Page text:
Electrodeless microwave plasmas in carbon dioxide at atmospheric pressure have been studied for carbon dioxide decomposition. Plasma optical emission spectroscopy has been conducted to measure ro-vibrational temperatures of the plasma. It is found that the temperature reaches 6200 K at the plasma center and there is little difference between the trans-rotational and vibrational temperatures. Kinetic simulations considering the trans-rotational, vibrational, and electron temperatures separately are also conducted to investigate the details of the plasma decomposition of carbon dioxide. As observed in the measurements, the kinetic simulation demonstrated that the difference between the trans-rotational and vibrational temperatures is negligible, and all the carbon dioxide within the plasma is found to be decomposed into carbon monoxide and atomic oxygen, as a result of the extremely high temperatures of the plasma. The carbon monoxide and oxygen then recombine as the temperature decreases, forming mostly carbon dioxide at the reactor exit. From the results, although the electrons in the microwave plasma selectively populate the molecules' vibrational states, the fast relaxation of these excited vibrational states raises the gas temperature instead of resulting in accumulative vibrational excitation for the efficient decomposition of carbon dioxide.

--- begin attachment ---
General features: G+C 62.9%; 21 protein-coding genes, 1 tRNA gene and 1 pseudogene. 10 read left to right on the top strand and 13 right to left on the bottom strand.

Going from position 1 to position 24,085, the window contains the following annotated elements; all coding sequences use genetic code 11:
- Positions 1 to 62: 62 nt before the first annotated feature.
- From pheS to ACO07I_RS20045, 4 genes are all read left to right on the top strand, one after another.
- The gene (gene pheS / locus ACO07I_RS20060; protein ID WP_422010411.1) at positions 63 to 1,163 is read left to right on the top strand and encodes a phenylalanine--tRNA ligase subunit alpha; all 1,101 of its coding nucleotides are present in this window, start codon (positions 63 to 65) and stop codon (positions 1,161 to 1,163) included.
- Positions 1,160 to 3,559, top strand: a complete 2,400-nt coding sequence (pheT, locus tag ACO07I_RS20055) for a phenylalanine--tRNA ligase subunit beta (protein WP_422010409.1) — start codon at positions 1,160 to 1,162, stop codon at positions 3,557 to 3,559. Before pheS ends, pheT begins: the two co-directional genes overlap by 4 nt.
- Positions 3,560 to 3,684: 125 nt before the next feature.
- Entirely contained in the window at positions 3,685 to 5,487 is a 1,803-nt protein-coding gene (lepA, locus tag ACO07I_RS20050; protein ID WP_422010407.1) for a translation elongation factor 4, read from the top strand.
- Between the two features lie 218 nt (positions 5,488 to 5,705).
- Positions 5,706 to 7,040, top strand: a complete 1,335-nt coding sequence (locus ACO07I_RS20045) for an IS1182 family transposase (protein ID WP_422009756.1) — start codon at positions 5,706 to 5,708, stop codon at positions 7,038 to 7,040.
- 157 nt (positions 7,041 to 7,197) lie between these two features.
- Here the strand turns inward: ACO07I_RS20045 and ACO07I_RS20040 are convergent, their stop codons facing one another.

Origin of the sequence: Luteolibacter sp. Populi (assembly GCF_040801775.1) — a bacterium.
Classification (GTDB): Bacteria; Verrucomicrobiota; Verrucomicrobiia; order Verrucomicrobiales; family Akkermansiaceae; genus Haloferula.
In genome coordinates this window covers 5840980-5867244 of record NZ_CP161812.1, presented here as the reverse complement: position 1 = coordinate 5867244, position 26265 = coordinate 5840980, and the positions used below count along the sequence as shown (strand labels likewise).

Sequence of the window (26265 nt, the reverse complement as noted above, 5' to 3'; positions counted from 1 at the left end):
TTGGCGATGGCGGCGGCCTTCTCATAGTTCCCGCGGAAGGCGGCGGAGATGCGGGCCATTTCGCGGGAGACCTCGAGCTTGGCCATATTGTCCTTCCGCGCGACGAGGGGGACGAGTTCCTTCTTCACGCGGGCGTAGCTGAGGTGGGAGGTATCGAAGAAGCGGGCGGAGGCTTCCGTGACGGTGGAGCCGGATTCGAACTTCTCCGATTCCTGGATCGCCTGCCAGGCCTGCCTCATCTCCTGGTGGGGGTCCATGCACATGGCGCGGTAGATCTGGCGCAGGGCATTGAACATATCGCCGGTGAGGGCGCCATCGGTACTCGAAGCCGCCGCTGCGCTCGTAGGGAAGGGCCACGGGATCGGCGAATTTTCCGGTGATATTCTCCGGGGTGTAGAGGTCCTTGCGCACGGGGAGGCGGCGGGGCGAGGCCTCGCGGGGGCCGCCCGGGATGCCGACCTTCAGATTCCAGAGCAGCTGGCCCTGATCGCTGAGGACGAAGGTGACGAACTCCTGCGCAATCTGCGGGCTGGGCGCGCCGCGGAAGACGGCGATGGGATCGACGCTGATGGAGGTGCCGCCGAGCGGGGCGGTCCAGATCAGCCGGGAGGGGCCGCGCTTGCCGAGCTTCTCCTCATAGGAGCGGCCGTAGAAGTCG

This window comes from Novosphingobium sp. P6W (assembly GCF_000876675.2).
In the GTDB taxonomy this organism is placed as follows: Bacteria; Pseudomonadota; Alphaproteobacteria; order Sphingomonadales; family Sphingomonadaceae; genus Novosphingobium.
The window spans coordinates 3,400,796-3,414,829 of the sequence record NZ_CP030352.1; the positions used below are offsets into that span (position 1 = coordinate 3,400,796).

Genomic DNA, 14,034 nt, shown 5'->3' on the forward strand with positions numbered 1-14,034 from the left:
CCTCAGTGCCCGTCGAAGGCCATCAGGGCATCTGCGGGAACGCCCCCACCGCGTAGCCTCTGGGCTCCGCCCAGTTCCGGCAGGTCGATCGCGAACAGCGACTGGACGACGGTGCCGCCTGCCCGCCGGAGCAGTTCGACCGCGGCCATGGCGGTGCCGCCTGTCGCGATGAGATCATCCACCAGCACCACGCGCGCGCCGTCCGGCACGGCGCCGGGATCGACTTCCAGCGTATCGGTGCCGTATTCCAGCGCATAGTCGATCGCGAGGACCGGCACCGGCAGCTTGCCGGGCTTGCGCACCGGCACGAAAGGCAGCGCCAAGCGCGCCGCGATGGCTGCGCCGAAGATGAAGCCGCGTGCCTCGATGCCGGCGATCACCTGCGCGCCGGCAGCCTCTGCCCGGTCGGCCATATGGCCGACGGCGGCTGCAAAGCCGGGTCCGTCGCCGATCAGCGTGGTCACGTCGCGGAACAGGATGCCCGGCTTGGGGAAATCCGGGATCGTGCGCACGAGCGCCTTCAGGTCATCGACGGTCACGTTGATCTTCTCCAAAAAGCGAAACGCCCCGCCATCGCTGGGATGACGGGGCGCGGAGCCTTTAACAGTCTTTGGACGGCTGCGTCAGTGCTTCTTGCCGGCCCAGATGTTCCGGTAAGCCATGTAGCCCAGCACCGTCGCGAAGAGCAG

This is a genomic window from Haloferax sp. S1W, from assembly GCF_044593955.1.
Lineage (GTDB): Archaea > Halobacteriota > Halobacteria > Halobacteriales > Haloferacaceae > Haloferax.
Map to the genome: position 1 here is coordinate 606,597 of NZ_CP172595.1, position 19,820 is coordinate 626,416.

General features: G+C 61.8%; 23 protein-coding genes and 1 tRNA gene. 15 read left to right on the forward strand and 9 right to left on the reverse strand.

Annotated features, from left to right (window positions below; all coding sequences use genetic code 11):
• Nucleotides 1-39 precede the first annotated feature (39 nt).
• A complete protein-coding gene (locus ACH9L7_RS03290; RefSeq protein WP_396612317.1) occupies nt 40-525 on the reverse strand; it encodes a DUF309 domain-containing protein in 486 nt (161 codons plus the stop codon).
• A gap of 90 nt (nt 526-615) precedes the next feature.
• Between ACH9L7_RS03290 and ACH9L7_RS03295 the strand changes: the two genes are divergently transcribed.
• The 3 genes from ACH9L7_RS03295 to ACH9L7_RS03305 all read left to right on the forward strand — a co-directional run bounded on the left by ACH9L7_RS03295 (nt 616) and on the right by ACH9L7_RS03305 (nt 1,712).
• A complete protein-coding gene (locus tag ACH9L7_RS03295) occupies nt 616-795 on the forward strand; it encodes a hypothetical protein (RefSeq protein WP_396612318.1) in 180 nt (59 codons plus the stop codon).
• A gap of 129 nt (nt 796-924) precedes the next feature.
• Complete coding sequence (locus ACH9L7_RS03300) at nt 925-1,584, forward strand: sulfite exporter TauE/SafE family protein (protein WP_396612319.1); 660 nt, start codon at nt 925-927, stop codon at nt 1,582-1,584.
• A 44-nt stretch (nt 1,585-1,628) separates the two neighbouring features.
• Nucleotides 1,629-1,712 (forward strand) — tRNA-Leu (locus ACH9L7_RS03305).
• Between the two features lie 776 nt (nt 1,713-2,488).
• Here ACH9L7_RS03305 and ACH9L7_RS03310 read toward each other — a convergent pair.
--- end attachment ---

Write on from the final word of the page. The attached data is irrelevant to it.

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© 2017 Author(s).
ASJC Scopus subject areas
- General Physics and Astronomy